David H Turner
Linguistic determinants of performance on formal problems
Turner, David H
The research described investigates why subjects frequently give logically wrong answers to problems requiring deductive reasoning. In Experiment 1 a pattern of erroneous responses to Mason's selection task which has commonly been attributed to verification bias is shown to be due to a for a of matching bias (higher-order matching) which takes account of negation. This form of matching is shown to be associated with binary problem content.
In Experiments 2 and 3 it is shown that responses are sometimes made on the basis of salient problem features when a logical task is of only moderate difficulty. This suggests that, contrary to a widely held view, matching nay not be a fall-back strategy in response to logical difficulty.
Experiment 4 demonstrates that comprehension nay be based on pragmatic features of sentences, rather than their grammatical structure. It is argued that subjects night comprehend the selection task in this way, and be unaware of its logical structure and difficulty. Independent evidence using conditional reasoning problems is described in support of this conclusion.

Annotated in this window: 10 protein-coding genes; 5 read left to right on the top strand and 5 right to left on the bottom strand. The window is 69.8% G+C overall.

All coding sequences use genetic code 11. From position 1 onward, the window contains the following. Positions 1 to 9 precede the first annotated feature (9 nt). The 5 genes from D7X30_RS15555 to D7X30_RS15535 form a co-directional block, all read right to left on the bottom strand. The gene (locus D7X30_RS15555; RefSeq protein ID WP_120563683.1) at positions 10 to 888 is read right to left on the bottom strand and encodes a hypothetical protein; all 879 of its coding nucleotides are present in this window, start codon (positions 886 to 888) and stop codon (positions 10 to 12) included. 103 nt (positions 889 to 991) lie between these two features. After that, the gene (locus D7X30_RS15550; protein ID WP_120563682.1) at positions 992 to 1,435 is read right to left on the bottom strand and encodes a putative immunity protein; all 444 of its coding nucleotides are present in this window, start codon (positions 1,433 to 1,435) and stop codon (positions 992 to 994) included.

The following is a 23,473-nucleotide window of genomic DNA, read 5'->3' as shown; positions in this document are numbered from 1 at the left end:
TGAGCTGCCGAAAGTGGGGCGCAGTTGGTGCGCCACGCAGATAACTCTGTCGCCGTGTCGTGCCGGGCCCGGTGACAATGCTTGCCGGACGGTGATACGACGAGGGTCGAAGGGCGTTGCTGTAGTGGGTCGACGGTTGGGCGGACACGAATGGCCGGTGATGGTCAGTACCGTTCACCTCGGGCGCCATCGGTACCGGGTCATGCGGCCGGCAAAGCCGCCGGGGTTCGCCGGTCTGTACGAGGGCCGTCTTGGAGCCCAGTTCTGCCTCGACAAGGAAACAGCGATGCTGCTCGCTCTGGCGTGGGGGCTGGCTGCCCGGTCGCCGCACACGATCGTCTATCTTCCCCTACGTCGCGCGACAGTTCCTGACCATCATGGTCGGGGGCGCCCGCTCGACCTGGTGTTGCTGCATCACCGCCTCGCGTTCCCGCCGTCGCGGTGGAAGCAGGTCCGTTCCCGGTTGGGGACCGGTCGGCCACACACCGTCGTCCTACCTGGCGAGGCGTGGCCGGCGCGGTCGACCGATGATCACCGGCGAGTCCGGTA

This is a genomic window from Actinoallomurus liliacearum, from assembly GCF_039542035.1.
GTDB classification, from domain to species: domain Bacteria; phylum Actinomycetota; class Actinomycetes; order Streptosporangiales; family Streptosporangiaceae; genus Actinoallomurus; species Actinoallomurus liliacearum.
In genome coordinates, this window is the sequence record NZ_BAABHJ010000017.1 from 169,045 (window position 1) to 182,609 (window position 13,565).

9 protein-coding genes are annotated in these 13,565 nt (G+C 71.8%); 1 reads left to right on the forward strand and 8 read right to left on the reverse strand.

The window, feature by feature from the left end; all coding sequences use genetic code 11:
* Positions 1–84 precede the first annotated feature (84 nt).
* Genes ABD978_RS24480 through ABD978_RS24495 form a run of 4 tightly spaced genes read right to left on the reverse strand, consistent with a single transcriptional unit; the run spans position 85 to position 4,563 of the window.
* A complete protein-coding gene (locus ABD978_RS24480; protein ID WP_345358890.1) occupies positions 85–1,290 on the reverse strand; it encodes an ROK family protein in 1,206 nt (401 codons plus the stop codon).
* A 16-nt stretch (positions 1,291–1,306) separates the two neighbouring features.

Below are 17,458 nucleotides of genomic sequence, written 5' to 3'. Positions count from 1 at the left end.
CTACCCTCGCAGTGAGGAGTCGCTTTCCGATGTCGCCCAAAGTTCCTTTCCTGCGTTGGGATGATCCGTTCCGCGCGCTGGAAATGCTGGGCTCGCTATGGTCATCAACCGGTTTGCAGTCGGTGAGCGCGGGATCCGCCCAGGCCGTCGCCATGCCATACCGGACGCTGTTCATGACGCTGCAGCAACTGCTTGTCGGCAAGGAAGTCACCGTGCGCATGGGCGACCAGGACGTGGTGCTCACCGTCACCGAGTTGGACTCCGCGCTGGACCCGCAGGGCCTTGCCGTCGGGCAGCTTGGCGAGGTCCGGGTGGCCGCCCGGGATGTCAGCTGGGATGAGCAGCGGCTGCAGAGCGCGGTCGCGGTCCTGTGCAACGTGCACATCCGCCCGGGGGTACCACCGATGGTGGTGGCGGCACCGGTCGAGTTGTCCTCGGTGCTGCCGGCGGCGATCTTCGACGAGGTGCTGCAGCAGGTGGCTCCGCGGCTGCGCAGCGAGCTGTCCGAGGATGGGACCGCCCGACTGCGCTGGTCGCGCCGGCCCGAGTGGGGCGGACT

In Experiment 3 subjects frequently formulate a potentially conditional truth-function in a conjunctive fora to which higher-order matching yields correct responses. The reason for previous experimenters' failure to observe facilitation with conjunctive formulations of the selection task is demonstrated in Experiments 6, 7 and 6.
It is argued that errors on the THOG problem are due to a fora of matching bias. In Experiment 9 some facilitation is observed on a plausible version of the THOG problem, possibly because the disjunctive rule was not stated. In Experiment 10 conjunctive formulation is also shown to considerably improve performance. It is argued that conjunctive formulation cues a more complete representation of the premises and an effective solution strategy of a kind which has not previously been suggested.
|Jan 1, 1987